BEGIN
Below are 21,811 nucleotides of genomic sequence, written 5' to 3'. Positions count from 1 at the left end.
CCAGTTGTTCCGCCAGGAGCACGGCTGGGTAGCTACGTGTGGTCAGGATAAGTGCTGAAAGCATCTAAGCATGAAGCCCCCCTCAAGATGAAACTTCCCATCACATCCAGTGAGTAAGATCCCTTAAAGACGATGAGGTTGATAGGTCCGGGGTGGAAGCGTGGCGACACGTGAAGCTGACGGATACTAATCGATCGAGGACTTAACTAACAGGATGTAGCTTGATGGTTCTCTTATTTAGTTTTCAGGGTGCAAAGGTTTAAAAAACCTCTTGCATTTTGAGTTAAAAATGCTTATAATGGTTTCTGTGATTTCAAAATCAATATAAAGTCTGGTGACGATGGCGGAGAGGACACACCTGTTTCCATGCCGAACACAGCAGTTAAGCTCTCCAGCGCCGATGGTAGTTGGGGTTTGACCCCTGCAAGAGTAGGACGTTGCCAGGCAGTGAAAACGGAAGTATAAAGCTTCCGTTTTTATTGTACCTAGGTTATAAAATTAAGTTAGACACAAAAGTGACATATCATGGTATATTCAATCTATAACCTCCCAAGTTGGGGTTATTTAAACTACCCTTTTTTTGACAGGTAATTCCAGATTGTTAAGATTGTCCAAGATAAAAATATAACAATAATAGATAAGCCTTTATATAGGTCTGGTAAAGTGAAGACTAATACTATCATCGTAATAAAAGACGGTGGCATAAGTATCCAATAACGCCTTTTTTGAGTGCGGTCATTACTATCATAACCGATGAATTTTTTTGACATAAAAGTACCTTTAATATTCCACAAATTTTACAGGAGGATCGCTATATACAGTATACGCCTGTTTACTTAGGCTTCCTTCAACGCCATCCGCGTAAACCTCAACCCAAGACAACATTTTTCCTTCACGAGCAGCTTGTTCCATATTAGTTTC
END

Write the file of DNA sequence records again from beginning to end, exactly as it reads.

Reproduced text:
Below are 21,811 nucleotides of genomic sequence, written 5' to 3'. Positions count from 1 at the left end.
CCAGTTGTTCCGCCAGGAGCACGGCTGGGTAGCTACGTGTGGTCAGGATAAGTGCTGAAAGCATCTAAGCATGAAGCCCCCCTCAAGATGAAACTTCCCATCACATCCAGTGAGTAAGATCCCTTAAAGACGATGAGGTTGATAGGTCCGGGGTGGAAGCGTGGCGACACGTGAAGCTGACGGATACTAATCGATCGAGGACTTAACTAACAGGATGTAGCTTGATGGTTCTCTTATTTAGTTTTCAGGGTGCAAAGGTTTAAAAAACCTCTTGCATTTTGAGTTAAAAATGCTTATAATGGTTTCTGTGATTTCAAAATCAATATAAAGTCTGGTGACGATGGCGGAGAGGACACACCTGTTTCCATGCCGAACACAGCAGTTAAGCTCTCCAGCGCCGATGGTAGTTGGGGTTTGACCCCTGCAAGAGTAGGACGTTGCCAGGCAGTGAAAACGGAAGTATAAAGCTTCCGTTTTTATTGTACCTAGGTTATAAAATTAAGTTAGACACAAAAGTGACATATCATGGTATATTCAATCTATAACCTCCCAAGTTGGGGTTATTTAAACTACCCTTTTTTTGACAGGTAATTCCAGATTGTTAAGATTGTCCAAGATAAAAATATAACAATAATAGATAAGCCTTTATATAGGTCTGGTAAAGTGAAGACTAATACTATCATCGTAATAAAAGACGGTGGCATAAGTATCCAATAACGCCTTTTTTGAGTGCGGTCATTACTATCATAACCGATGAATTTTTTTGACATAAAAGTACCTTTAATATTCCACAAATTTTACAGGAGGATCGCTATATACAGTATACGCCTGTTTACTTAGGCTTCCTTCAACGCCATCCGCGTAAACCTCAACCCAAGACAACATTTTTCCTTCACGAGCAGCTTGTTCCATATTAGTTTC